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Nutrient-Poor Mountain-Slope Grasses in a Warming World

Reference
Frei, E.R., Ghazoul, J., Matter, P., Heggli, M. and Pluess, A.R. 2014. Plant population differentiation and climate change: responses of grassland species along an elevational gradient. Global Change Biology 20: 441-455.
In the words of Frei et al. (2014), "mountain ecosystems are particularly susceptible to climate change," and, therefore, they say "characterizing intraspecific variation of alpine plants along elevational gradients is crucial for estimating their vulnerability to predicted changes." To test for plant adaptation to its elevation of origin, Frei et al. collected seeds of three nutrient-poor montane grassland species - Ranunculus bulbosus L., Trifolium montanum L. and Briza media L. - from across the Swiss Alps in the summer of 2008 at elevations of 1200 and 1800 meters above sea level (m a.s.l.), after which they established a reciprocal transplant experiment with experimental gardens located at 600, 1200 and 1800 m a.s.l. And what did they find?

The five Swiss scientists report that they found "no evidence for local adaptation to elevation of origin and hardly any differences in the responses of low and high elevation populations." And they state that "the consistent advanced reproductive phenology observed in all three species shows that they have the potential to plastically respond to environmental variation."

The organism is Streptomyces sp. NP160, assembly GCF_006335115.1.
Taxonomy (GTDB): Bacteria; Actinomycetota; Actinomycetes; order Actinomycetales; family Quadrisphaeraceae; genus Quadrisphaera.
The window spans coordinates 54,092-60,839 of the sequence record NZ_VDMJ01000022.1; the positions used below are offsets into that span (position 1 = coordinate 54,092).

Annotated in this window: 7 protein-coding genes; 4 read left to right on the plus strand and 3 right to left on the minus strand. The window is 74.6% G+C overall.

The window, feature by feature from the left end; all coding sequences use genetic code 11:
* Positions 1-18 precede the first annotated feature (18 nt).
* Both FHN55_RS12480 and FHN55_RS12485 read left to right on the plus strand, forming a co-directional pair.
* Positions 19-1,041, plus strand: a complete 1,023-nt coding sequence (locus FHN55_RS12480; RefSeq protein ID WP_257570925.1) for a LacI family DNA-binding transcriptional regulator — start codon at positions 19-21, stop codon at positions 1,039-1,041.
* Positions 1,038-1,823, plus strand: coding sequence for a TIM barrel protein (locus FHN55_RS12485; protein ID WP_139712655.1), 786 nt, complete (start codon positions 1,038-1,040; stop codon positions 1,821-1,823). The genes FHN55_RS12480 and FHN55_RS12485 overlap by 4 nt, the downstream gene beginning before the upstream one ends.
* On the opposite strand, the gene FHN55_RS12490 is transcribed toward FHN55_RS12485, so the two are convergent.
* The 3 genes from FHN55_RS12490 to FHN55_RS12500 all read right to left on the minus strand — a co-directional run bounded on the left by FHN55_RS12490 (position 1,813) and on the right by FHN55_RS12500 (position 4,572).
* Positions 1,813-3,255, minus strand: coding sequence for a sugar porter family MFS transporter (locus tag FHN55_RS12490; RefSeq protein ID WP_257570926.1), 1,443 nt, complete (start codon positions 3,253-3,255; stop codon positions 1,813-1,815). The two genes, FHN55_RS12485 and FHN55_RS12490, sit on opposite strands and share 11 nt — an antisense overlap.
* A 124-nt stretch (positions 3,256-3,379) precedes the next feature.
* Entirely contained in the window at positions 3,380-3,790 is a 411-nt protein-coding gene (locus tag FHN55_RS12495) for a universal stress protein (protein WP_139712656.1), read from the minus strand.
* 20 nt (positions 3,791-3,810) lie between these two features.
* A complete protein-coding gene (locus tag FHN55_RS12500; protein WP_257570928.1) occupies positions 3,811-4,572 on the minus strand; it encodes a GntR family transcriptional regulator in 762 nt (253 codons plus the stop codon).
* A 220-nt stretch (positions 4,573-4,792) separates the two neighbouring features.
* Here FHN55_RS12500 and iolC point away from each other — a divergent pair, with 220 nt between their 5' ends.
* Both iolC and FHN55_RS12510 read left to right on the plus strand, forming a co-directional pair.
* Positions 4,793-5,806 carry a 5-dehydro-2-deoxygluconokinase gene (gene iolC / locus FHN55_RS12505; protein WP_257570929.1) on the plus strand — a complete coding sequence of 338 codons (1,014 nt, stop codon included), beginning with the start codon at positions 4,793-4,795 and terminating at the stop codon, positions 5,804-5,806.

As for the implications of their findings, quoting Frei et al., "our findings support the conclusion of a recent meta-analysis including 32 other plant species that local adaptation is less common than generally assumed (Leimu and Fischer, 2008)." And they go on to state that "since plant populations were not adapted to their respective elevations of origin, we conclude that, for our study species, the expected upward shift of optimal climatic conditions will not necessarily lead to a shift of population and species ranges to higher elevations in the context of climate change," since "plasticity will buffer the detrimental effects of climate change."

Additional Reference
Leimu, R. and Fischer, M. 2008. A meta-analysis of local adaptation in plants. PLOS ONE 3: e4010.

Archived 15 April 2014